THE ROTTING carcasses of more than 100 hippos floating in the murky waters of a remote African national park have sparked an anthrax alert.
Gruesome images of dozens of the decaying creatures floating on their backs with legs sticking in the air have led to the authorities in Namibia fearing that one of the planet’s most dreaded diseases is to blame.
One of last times such a huge die-off of hippos was witnessed in Africa it led to theories that the 3,000lb plant-eaters had spread the disease by scavenging on the infected flesh of their dead counterparts.
Namibia’s environment minister Pohamba Shifeta spoke of his fears of an anthrax outbreak in the country’s Bwabwata national park as the death toll of hippos over the past week went into triple figures.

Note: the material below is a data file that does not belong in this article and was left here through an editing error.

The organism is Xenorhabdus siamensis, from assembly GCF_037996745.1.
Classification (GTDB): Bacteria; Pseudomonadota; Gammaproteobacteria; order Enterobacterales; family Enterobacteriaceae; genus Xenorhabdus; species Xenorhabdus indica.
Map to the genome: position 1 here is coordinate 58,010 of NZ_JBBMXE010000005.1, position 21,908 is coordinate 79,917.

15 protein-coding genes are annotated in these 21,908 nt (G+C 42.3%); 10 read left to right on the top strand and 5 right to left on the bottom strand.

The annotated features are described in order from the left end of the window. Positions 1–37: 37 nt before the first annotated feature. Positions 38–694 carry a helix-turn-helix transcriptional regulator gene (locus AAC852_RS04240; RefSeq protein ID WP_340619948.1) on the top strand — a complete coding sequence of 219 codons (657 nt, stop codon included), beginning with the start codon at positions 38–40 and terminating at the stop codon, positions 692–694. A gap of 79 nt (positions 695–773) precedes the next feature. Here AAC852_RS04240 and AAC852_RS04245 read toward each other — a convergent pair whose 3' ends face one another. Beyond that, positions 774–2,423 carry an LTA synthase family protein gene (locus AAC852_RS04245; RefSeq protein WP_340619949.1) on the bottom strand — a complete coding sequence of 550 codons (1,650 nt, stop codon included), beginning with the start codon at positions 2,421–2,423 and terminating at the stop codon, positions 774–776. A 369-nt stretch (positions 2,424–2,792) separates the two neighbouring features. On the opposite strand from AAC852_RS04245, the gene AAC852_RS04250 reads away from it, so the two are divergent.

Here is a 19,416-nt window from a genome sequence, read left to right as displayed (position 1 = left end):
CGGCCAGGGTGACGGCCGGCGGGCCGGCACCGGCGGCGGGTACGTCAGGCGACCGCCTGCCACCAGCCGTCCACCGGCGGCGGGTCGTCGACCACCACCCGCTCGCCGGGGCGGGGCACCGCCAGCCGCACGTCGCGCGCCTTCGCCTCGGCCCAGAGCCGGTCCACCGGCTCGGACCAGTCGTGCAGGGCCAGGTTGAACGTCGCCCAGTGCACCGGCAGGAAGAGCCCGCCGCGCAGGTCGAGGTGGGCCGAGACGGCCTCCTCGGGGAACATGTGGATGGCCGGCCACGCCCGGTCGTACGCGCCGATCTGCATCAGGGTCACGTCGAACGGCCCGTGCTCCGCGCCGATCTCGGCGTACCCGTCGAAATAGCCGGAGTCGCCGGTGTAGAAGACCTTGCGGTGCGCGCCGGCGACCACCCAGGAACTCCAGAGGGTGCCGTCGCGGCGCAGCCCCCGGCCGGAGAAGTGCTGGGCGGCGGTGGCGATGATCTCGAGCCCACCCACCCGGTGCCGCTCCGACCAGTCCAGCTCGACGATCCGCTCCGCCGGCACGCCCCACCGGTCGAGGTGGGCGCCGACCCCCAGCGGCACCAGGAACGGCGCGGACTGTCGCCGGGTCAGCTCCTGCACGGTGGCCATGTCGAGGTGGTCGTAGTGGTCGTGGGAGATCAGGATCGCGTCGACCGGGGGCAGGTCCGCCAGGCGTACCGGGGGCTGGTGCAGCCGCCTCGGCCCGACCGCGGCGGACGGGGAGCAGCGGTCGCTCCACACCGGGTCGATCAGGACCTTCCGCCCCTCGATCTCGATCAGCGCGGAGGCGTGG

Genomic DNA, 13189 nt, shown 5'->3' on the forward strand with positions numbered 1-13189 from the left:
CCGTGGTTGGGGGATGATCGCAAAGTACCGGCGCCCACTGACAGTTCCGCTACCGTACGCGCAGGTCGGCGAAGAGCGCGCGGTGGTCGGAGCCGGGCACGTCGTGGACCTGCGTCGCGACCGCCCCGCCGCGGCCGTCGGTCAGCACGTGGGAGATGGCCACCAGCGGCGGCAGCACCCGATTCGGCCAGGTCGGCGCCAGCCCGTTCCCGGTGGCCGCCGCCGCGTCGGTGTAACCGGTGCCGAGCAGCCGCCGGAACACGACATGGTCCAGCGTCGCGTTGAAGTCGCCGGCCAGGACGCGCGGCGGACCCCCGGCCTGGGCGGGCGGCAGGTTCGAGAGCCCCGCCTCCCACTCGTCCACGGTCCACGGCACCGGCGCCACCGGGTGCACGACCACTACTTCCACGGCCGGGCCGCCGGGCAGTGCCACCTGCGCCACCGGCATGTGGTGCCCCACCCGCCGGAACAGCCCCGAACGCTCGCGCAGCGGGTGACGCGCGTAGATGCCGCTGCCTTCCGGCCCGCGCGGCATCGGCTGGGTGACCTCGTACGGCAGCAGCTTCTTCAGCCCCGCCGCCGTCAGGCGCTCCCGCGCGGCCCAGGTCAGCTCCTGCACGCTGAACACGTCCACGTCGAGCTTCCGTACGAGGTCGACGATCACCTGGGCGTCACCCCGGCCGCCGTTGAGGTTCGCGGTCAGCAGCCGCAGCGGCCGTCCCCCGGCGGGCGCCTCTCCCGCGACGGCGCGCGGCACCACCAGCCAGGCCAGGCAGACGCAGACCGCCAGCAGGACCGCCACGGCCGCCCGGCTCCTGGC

He told the media: “Over 100 hippos died in the past week. The cause of death is unknown but the signs so far show that it could be anthrax.
“Our veterinary services are currently working at the area to determine the cause of death.
“Once we have the results of the cause of death than we can decide on the way forward.”
Such a large death toll from anthrax – a bacterial disease rife among herbivores – is believed to be unprecedented in Namibia.
Another Namibian official, Colgar Sikopo, director of parks and wildlife management at the country’s ministry for the environment and tourism, told the New Era newspaper previous outbreaks in the country had only killed a couple of hippos and elephants when water levels were low.